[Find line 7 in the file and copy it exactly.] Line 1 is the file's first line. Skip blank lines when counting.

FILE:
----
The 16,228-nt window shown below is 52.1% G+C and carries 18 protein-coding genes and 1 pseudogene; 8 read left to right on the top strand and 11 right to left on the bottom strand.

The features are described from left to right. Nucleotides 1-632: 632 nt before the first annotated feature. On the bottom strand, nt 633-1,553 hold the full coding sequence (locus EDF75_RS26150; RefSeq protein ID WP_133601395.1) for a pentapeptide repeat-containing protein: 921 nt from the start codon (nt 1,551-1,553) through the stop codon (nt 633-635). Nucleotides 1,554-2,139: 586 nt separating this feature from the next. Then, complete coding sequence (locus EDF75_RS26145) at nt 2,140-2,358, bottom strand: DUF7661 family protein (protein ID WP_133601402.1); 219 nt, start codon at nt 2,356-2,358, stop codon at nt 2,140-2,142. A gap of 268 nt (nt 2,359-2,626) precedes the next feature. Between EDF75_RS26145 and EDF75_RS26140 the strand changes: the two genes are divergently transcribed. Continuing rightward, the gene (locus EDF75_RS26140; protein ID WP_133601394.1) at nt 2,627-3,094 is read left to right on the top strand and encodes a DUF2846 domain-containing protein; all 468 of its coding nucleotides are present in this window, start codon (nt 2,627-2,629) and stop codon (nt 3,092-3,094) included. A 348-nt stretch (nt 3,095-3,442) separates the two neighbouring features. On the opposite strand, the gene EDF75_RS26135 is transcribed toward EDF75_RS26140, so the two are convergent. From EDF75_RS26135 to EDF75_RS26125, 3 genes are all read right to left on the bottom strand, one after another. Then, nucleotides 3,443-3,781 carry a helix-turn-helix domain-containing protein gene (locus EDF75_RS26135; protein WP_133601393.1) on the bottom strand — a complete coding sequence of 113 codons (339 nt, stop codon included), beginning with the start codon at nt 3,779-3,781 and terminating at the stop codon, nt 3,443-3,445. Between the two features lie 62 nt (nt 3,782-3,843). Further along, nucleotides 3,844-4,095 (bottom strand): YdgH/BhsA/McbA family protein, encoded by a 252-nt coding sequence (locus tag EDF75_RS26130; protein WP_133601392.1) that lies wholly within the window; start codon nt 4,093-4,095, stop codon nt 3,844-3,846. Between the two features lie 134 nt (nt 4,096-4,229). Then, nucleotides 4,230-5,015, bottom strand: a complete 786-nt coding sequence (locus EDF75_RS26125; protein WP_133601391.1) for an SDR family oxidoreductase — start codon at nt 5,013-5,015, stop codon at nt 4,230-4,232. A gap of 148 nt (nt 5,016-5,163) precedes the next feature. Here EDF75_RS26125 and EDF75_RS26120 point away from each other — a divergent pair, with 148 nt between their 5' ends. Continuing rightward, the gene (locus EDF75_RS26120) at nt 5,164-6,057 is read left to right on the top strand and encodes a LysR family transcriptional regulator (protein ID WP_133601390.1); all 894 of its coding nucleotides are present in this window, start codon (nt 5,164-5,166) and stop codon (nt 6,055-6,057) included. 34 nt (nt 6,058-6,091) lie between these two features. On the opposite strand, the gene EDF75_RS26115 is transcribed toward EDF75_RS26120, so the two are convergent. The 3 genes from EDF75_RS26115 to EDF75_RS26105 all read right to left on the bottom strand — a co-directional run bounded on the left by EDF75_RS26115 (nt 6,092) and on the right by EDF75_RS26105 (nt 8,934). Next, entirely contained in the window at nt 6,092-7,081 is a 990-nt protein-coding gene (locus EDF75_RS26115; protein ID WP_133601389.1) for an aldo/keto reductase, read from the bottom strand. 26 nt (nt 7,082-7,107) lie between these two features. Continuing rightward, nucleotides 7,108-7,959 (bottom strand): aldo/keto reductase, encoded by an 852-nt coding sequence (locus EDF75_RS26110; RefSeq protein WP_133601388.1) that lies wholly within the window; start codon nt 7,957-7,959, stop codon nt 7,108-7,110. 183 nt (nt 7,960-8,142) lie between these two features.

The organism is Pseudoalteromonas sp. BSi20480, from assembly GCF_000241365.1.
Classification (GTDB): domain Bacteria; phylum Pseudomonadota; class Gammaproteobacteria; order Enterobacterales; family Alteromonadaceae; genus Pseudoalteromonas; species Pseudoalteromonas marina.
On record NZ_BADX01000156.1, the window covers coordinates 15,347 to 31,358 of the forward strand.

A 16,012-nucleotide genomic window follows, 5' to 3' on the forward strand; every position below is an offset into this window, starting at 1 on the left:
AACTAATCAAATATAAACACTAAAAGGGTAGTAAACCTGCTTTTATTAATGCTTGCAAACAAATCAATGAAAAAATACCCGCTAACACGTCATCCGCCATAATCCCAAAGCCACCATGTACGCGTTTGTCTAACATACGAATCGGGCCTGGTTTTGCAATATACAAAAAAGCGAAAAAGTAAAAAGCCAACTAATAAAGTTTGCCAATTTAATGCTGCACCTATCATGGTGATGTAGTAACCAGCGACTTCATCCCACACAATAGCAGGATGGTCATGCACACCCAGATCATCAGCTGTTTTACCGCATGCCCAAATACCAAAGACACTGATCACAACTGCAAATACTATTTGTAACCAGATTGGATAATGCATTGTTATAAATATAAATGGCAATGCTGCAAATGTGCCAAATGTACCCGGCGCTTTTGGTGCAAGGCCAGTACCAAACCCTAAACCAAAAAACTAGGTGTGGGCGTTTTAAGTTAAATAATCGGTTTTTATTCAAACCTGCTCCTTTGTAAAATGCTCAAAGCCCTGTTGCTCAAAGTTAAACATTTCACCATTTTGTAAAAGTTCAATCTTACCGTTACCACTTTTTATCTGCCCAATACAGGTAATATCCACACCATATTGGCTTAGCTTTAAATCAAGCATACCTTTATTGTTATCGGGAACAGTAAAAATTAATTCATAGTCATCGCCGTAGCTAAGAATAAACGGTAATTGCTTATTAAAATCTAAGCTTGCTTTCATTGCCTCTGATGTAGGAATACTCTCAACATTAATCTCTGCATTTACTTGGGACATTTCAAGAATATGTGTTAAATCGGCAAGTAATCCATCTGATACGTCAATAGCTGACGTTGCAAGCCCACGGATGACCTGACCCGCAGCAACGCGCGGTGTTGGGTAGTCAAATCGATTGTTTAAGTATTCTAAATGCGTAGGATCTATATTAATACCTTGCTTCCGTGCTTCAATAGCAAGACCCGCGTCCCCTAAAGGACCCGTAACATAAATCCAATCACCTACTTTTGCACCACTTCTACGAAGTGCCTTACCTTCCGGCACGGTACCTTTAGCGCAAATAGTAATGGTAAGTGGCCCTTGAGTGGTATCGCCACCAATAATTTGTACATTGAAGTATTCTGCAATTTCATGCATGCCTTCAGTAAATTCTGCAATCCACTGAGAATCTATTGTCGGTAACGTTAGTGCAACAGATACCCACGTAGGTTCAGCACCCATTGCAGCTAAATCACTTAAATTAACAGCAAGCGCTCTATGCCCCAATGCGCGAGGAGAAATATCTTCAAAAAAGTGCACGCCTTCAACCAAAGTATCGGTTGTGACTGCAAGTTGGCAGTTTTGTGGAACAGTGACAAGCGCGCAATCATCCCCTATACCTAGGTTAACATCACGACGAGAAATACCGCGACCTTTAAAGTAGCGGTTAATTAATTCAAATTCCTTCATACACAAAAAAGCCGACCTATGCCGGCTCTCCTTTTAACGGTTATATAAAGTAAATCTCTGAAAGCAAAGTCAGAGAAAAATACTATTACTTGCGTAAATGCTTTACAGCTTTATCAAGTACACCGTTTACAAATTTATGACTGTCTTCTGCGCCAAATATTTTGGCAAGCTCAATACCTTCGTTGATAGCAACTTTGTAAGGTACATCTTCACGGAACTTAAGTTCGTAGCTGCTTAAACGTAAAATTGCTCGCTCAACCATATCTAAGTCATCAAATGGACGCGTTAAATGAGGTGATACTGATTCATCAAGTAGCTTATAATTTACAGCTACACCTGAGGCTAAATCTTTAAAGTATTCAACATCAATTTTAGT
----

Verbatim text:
AACTAATCAAATATAAACACTAAAAGGGTAGTAAACCTGCTTTTATTAATGCTTGCAAACAAATCAATGAAAAAATACCCGCTAACACGTCATCCGCCATAATCCCAAAGCCACCATGTACGCGTTTGTCTAACATACGAATCGGGCCTGGTTTTGCAATATACAAAAAAGCGAAAAAGTAAAAAGCCAACTAATAAAGTTTGCCAATTTAATGCTGCACCTATCATGGTGATGTAGTAACCAGCGACTTCATCCCACACAATAGCAGGATGGTCATGCACACCCAGATCATCAGCTGTTTTACCGCATGCCCAAATACCAAAGACACTGATCACAACTGCAAATACTATTTGTAACCAGATTGGATAATGCATTGTTATAAATATAAATGGCAATGCTGCAAATGTGCCAAATGTACCCGGCGCTTTTGGTGCAAGGCCAGTACCAAACCCTAAACCAAAAAACTAGGTGTGGGCGTTTTAAGTTAAATAATCGGTTTTTATTCAAACCTGCTCCTTTGTAAAATGCTCAAAGCCCTGTTGCTCAAAGTTAAACATTTCACCATTTTGTAAAAGTTCAATCTTACCGTTACCACTTTTTATCTGCCCAATACAGGTAATATCCACACCATATTGGCTTAGCTTTAAATCAAGCATACCTTTATTGTTATCGGGAACAGTAAAAATTAATTCATAGTCATCGCCGTAGCTAAGAATAAACGGTAATTGCTTATTAAAATCTAAGCTTGCTTTCATTGCCTCTGATGTAGGAATACTCTCAACATTAATCTCTGCATTTACTTGGGACATTTCAAGAATATGTGTTAAATCGGCAAGTAATCCATCTGATACGTCAATAGCTGACGTTGCAAGCCCACGGATGACCTGACCCGCAGCAACGCGCGGTGTTGGGTAGTCAAATCGATTGTTTAAGTATTCTAAATGCGTAGGATCTATATTAATACCTTGCTTCCGTGCTTCAATAGCAAGACCCGCGTCCCCTAAAGGACCCGTAACATAAATCCAATCACCTACTTTTGCACCACTTCTACGAAGTGCCTTACCTTCCGGCACGGTACCTTTAGCGCAAATAGTAATGGTAAGTGGCCCTTGAGTGGTATCGCCACCAATAATTTGTACATTGAAGTATTCTGCAATTTCATGCATGCCTTCAGTAAATTCTGCAATCCACTGAGAATCTATTGTCGGTAACGTTAGTGCAACAGATACCCACGTAGGTTCAGCACCCATTGCAGCTAAATCACTTAAATTAACAGCAAGCGCTCTATGCCCCAATGCGCGAGGAGAAATATCTTCAAAAAAGTGCACGCCTTCAACCAAAGTATCGGTTGTGACTGCAAGTTGGCAGTTTTGTGGAACAGTGACAAGCGCGCAATCATCCCCTATACCTAGGTTAACATCACGACGAGAAATACCGCGACCTTTAAAGTAGCGGTTAATTAATTCAAATTCCTTCATACACAAAAAAGCCGACCTATGCCGGCTCTCCTTTTAACGGTTATATAAAGTAAATCTCTGAAAGCAAAGTCAGAGAAAAATACTATTACTTGCGTAAATGCTTTACAGCTTTATCAAGTACACCGTTTACAAATTTATGACTGTCTTCTGCGCCAAATATTTTGGCAAGCTCAATACCTTCGTTGATAGCAACTTTGTAAGGTACATCTTCACGGAACTTAAGTTCGTAGCTGCTTAAACGTAAAATTGCTCGCTCAACCATATCTAAGTCATCAAATGGACGCGTTAAATGAGGTGATACTGATTCATCAAGTAGCTTATAATTTACAGCTACACCTGAGGCTAAATCTTTAAAGTATTCAACATCAATTTTAGT